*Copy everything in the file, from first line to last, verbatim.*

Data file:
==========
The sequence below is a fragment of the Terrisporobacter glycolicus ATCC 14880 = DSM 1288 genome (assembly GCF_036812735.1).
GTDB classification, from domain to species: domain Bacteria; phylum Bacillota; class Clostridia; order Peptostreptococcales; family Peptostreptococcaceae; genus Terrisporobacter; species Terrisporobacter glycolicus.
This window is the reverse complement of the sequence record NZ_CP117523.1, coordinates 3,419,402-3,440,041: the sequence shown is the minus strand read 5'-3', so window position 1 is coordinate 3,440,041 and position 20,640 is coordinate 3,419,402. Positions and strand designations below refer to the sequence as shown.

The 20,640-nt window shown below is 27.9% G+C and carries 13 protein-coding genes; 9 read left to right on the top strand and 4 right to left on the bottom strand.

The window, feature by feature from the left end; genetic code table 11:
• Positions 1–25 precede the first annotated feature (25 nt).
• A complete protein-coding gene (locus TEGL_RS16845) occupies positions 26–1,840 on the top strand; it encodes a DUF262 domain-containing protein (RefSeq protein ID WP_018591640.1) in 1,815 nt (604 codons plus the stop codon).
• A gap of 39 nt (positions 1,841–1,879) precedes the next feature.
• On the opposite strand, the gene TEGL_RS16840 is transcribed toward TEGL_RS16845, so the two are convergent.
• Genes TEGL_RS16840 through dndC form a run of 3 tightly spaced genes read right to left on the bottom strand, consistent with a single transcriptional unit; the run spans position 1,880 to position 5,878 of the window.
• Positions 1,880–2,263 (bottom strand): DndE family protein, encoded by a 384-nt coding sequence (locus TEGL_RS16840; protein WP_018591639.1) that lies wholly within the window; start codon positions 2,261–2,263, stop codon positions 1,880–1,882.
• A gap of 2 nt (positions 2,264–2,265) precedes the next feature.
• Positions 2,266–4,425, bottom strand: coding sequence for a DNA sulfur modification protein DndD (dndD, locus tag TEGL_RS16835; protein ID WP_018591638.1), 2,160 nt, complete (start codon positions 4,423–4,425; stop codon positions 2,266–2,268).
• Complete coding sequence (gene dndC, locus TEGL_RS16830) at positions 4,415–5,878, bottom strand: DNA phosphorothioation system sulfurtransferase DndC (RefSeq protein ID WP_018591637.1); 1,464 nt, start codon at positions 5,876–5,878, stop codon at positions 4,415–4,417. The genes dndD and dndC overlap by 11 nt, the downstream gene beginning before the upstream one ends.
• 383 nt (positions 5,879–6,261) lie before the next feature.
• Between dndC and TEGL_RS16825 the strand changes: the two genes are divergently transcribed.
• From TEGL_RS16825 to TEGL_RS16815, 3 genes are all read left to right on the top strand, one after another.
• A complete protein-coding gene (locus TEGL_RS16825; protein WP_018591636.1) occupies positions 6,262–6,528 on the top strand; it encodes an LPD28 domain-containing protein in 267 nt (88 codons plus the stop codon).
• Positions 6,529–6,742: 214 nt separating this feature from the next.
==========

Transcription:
The sequence below is a fragment of the Terrisporobacter glycolicus ATCC 14880 = DSM 1288 genome (assembly GCF_036812735.1).
GTDB classification, from domain to species: domain Bacteria; phylum Bacillota; class Clostridia; order Peptostreptococcales; family Peptostreptococcaceae; genus Terrisporobacter; species Terrisporobacter glycolicus.
This window is the reverse complement of the sequence record NZ_CP117523.1, coordinates 3,419,402-3,440,041: the sequence shown is the minus strand read 5'-3', so window position 1 is coordinate 3,440,041 and position 20,640 is coordinate 3,419,402. Positions and strand designations below refer to the sequence as shown.

The 20,640-nt window shown below is 27.9% G+C and carries 13 protein-coding genes; 9 read left to right on the top strand and 4 right to left on the bottom strand.

The window, feature by feature from the left end; genetic code table 11:
• Positions 1–25 precede the first annotated feature (25 nt).
• A complete protein-coding gene (locus TEGL_RS16845) occupies positions 26–1,840 on the top strand; it encodes a DUF262 domain-containing protein (RefSeq protein ID WP_018591640.1) in 1,815 nt (604 codons plus the stop codon).
• A gap of 39 nt (positions 1,841–1,879) precedes the next feature.
• On the opposite strand, the gene TEGL_RS16840 is transcribed toward TEGL_RS16845, so the two are convergent.
• Genes TEGL_RS16840 through dndC form a run of 3 tightly spaced genes read right to left on the bottom strand, consistent with a single transcriptional unit; the run spans position 1,880 to position 5,878 of the window.
• Positions 1,880–2,263 (bottom strand): DndE family protein, encoded by a 384-nt coding sequence (locus TEGL_RS16840; protein WP_018591639.1) that lies wholly within the window; start codon positions 2,261–2,263, stop codon positions 1,880–1,882.
• A gap of 2 nt (positions 2,264–2,265) precedes the next feature.
• Positions 2,266–4,425, bottom strand: coding sequence for a DNA sulfur modification protein DndD (dndD, locus tag TEGL_RS16835; protein ID WP_018591638.1), 2,160 nt, complete (start codon positions 4,423–4,425; stop codon positions 2,266–2,268).
• Complete coding sequence (gene dndC, locus TEGL_RS16830) at positions 4,415–5,878, bottom strand: DNA phosphorothioation system sulfurtransferase DndC (RefSeq protein ID WP_018591637.1); 1,464 nt, start codon at positions 5,876–5,878, stop codon at positions 4,415–4,417. The genes dndD and dndC overlap by 11 nt, the downstream gene beginning before the upstream one ends.
• 383 nt (positions 5,879–6,261) lie before the next feature.
• Between dndC and TEGL_RS16825 the strand changes: the two genes are divergently transcribed.
• From TEGL_RS16825 to TEGL_RS16815, 3 genes are all read left to right on the top strand, one after another.
• A complete protein-coding gene (locus TEGL_RS16825; protein WP_018591636.1) occupies positions 6,262–6,528 on the top strand; it encodes an LPD28 domain-containing protein in 267 nt (88 codons plus the stop codon).
• Positions 6,529–6,742: 214 nt separating this feature from the next.